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Figure 2. This figure illustrates the various functionalities the NIDM-Terms User Interface (UI) supports including: browse terms (A), suggest terms (B), export terms (C), and add new communities (D).

To further enhance our list of neuroimaging communities and support communities who may want complete control over their repository, we have provided instructions for cloning the NIDM-Terms UI and associated GitHub repository in order to host their own community in their name-space prior to merging them with the NIDM-Terms repository for broader community use. Together, these tools form a user-friendly interface allowing the neuroimaging community curators to interact with and reuse terminologies across communities, backed by a version control system.

3.2. Dataset annotation tools

In this project, we have created several tools to assist the neuroimaging community in annotating datasets using the terminology management tools we developed (see section “3.1. NIDM-Terms user interface”), consistent with our data element types and properties. This includes defining study-specific variables and their properties, as well as linking the variables to higher level concepts using the properties in Table 1. A rich set of annotations increases a dataset’s Findability and Reusability and can make publicly available datasets more FAIR by enabling scientists to efficiently discover datasets using concept-based queries.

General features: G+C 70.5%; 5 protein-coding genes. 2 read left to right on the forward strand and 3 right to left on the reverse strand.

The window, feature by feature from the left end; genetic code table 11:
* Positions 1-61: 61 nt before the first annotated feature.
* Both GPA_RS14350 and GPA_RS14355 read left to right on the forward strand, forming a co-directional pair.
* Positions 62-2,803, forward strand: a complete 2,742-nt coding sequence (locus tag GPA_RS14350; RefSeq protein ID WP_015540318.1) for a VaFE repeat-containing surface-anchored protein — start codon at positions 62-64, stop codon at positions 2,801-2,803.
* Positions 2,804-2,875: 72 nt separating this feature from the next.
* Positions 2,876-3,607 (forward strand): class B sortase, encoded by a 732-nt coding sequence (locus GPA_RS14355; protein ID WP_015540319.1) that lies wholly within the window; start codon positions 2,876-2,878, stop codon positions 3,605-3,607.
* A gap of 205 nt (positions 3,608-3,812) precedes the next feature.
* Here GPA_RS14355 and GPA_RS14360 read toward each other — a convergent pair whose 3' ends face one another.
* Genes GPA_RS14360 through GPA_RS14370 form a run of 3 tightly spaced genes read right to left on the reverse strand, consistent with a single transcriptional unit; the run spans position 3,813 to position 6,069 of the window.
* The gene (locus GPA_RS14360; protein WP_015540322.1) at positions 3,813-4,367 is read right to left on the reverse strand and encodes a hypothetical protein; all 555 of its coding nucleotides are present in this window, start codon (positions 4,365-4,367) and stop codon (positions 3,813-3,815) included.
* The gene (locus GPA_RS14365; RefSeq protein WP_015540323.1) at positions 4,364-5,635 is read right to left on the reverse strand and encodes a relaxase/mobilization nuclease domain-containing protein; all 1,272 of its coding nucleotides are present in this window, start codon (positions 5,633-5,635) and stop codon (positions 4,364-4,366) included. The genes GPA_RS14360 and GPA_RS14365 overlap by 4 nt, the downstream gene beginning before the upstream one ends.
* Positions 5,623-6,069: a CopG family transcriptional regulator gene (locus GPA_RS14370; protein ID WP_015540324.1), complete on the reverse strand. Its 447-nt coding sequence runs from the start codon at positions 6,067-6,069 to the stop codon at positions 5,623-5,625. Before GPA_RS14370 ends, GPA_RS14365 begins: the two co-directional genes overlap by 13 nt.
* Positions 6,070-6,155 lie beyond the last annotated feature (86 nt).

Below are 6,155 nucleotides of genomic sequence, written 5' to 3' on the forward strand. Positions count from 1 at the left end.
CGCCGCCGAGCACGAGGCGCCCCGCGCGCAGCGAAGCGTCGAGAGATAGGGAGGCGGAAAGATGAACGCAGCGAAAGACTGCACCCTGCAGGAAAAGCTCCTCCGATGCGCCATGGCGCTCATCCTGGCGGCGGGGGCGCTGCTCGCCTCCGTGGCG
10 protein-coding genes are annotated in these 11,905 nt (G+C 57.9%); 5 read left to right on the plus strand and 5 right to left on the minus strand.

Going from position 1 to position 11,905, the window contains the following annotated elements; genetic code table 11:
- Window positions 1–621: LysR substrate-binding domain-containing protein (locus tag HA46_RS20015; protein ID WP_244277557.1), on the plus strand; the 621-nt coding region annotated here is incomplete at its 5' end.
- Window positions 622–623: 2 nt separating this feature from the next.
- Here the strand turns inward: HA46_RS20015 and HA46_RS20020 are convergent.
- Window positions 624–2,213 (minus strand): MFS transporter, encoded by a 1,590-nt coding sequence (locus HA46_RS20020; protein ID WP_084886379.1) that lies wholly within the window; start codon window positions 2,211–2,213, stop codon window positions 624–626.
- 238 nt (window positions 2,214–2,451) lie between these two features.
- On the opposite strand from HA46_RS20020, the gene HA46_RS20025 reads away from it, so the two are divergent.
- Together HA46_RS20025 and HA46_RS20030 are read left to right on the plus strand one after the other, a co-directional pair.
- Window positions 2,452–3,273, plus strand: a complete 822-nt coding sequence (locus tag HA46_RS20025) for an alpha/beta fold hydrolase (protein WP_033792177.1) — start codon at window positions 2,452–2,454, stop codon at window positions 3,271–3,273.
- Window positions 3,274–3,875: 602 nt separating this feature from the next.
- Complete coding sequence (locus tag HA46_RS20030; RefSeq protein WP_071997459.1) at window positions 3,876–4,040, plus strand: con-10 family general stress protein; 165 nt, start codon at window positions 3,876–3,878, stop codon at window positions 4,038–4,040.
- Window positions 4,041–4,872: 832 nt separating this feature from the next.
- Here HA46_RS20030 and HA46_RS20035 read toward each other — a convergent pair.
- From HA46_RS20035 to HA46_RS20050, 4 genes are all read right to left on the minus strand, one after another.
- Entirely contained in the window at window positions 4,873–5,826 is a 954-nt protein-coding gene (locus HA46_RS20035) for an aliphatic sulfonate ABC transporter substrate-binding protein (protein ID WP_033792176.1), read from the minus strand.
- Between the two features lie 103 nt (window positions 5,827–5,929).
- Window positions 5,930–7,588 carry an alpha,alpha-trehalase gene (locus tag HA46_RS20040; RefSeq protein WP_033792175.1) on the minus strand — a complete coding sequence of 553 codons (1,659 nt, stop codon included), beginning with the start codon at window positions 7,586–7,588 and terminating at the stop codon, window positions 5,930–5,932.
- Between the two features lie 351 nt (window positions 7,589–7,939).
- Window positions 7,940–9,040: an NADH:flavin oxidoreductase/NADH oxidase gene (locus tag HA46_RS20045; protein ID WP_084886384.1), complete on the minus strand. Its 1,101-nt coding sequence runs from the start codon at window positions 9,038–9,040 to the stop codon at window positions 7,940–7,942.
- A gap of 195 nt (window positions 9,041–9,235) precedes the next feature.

To achieve this goal, we have built several annotation tools that allow scientists to efficiently and effectively annotate their study variables. We have built both command-line and graphical annotation tools. First, the “bidsmri2nidm” tool enables scientists to annotate BIDS structured datasets by iterating over the dataset and its variables contained in the “participants.tsv” file or other phenotypic files stored in the “phenotypes” directory through a command-line interface. A series of questions about each study variable will then be displayed on the screen allowing users to input specific properties describing those variables such as description, unit, minimum value, maximum value, etc. Additionally, the tool queries concepts from information sources such as InterLex and Cognitive Atlas for users to select the best matching concept to their study variable. The tool suggests concepts that are fuzzy-matched to the study variable name and provides a mechanism for users to refine such queries. Often when searching large information sources such as InterLex for concepts, users might find multiple concepts that could be applicable to the variable to be annotated. In our annotation tools, we initially present to the user the term deemed closest to the study variable amongst the list of concepts used for prior data annotations. For example, if annotating a study variable that stores the age of the participant, each data set provider should annotate this variable with the same “age” concept to increase consistent term usage. Our tools attempt to restrict the space of concepts by re-using concepts already used in data annotations from other users. In this way, we reduce the space to a single concept for “age.” The user can always broaden their search for concepts but this initial reduction in the search space helps to steer the user in selecting a concept that increases the potential for finding these data across studies. This reduction in search space is accomplished by the tool searching the NIDM-Terms github repository which maintains a list of concepts selected for annotations by users of the tool. To prevent duplicate choices for common study variables often used in queries (e.g., age, sex, handedness) the list of prior concepts is currently being manually curated. This is a place ripe for development using AI natural language processing techniques to keep the list of concepts relatively small and consistent.